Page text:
Etonnants Voyageurs: Story Tellers and Travel Writers, 23 September 2012, Fugard First
Attended by about 40 people, this session featured Georges-Olivier Chateaureynaud (a French novelist and short story writer known for his realist style), Anne Nivat (a freelance war author), Nathacha Devi Pathareddy Appanah (a Mauritian author living in France), and Veronique Tadjo (Ivorian novelist, academic and author of children's books).
Asked how they “discovered” their writing talent, the writers had interesting things to say. Chateaureynaud discovered his storytelling talent at school where he served as a griot to his classmates.
Appanah discovered that the friends she shared her childhood stories with found them interesting. This made her look at her history anew, and to try representing it through fiction.
Nivat started writing about war when she was caught in a war zone, Chechnya. Because she had no way of leaving, she decided to cover the war.
As to what they write and why they write it, the writers gave different reasons. “When I write, I want to grasp how people cope with war, how they manage to be hospitable even when the war is raging on,” Nivat revealed.
Tadjo's passion is “to show how love survives amidst troubles, wars, and genocide” – a sentiment that brings to mind “Somehow we Survive” – a poem by departed South African poet, Denis Brutus, which portrays how tenderness survives even as a ferocious fascist regime destroys the country.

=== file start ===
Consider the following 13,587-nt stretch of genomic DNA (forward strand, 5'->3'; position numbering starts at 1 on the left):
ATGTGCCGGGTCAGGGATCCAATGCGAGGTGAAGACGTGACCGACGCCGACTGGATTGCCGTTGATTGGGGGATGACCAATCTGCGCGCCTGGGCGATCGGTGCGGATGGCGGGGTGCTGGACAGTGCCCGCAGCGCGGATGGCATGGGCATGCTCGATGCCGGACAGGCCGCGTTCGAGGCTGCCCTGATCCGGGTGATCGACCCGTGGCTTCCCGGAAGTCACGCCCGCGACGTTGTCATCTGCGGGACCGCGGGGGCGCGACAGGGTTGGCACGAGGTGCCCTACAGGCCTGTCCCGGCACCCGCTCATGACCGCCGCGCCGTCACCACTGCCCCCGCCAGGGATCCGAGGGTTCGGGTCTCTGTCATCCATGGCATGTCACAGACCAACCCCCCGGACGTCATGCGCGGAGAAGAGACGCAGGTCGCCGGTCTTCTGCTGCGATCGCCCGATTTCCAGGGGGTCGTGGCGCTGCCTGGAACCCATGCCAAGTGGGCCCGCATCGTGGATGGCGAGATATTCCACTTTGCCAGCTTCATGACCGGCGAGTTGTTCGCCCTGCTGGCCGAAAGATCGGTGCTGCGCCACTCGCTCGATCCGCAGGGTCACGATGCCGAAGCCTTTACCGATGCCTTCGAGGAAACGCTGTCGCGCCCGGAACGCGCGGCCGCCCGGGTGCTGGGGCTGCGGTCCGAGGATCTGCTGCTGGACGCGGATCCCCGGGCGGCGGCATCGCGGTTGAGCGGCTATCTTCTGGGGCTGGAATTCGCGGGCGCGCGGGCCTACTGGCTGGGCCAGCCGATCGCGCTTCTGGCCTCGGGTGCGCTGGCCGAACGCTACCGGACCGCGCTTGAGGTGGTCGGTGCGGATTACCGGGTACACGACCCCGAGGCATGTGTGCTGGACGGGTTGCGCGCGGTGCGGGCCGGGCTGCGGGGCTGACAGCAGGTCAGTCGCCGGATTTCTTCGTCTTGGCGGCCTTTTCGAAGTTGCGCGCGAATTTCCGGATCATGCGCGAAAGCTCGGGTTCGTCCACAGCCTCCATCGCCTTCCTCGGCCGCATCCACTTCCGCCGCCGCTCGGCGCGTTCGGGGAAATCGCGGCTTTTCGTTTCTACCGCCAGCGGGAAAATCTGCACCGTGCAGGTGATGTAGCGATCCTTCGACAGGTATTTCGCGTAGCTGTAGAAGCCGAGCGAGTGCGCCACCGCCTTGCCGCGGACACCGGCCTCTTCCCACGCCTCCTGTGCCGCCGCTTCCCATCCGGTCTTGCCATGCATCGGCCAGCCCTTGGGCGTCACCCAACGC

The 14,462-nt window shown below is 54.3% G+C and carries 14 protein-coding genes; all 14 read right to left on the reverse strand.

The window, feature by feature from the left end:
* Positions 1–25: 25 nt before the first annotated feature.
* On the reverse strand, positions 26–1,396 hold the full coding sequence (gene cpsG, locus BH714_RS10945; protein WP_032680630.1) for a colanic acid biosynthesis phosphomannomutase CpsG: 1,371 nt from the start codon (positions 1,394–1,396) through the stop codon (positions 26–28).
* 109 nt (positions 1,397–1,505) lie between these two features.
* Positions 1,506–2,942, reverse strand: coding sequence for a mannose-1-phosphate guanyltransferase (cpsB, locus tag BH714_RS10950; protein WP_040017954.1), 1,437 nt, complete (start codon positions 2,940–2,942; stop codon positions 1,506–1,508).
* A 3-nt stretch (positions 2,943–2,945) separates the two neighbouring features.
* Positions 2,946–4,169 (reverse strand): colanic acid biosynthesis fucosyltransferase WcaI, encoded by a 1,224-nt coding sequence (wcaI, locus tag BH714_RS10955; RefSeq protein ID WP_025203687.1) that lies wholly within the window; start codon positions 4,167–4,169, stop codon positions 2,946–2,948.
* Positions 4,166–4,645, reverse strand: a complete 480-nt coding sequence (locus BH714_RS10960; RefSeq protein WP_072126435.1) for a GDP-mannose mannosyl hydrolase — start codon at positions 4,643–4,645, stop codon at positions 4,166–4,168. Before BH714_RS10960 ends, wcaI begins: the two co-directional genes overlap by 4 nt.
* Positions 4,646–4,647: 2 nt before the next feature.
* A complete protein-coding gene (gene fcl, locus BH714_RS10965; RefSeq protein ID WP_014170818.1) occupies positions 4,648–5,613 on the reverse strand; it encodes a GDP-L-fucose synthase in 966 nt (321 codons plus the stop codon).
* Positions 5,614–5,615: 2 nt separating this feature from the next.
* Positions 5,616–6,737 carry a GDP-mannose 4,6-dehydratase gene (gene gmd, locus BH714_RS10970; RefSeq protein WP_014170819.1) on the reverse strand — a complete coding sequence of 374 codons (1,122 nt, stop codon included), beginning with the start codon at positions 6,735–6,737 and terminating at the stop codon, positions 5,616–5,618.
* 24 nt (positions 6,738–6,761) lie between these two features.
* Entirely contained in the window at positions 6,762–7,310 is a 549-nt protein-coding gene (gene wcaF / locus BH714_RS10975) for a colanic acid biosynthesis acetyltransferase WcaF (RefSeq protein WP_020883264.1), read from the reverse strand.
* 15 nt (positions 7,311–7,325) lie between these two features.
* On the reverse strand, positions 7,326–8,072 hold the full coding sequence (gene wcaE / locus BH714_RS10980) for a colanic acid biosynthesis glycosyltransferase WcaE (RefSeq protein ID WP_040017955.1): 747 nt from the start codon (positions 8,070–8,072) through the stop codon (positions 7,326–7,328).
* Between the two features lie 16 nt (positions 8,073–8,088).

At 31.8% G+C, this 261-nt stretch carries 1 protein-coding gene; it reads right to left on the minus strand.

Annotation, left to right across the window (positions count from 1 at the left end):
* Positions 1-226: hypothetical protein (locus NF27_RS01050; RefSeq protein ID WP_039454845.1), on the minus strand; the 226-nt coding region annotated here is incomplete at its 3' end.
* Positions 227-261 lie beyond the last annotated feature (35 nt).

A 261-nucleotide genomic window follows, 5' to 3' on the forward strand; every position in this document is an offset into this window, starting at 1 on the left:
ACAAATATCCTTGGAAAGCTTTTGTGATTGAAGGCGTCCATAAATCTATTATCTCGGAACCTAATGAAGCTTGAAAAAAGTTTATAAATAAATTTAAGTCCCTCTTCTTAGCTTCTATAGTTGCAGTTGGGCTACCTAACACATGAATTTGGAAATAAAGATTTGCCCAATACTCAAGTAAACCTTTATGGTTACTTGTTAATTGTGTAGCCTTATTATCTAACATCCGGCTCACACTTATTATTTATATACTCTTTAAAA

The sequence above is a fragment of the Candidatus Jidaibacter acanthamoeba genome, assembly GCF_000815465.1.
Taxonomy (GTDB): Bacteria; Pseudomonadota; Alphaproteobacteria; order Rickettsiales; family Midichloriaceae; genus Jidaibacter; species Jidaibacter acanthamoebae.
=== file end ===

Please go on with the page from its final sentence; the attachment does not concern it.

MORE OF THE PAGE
Tadjo told the audience she wrote In the Shadow of Imana after a visit to post-genocide Rwanda. “I had Ivory Coast in mind when I was writing this book,” she revealed, pointing out that the concept “Ivorité”, used by politicians such as former president Laurent Gbagbo to distinguish between pure and non-pure Ivorians, was something akin to the ethnic extremism that had driven Hutus to kill Tutsis in Rwanda.
Chateaureynaud said he wrote for people who would understand what he was talking about. “I would love to write for the whole universe,” he said, “but this is impossible because we write for people who resemble us, people who share our memories and our cultures. Literature is not universal; it is almost universal.”
On the question of setting, Appanah argued that a writer did not have to set his or her book in a place where he or she was born. “I can set my book anywhere, even Siberia, as long as I feel I know that place quite well,” she said. “Because I am Mauritian, people expect me to set my books in Mauritius. I refuse this,” she said, with some vehemence.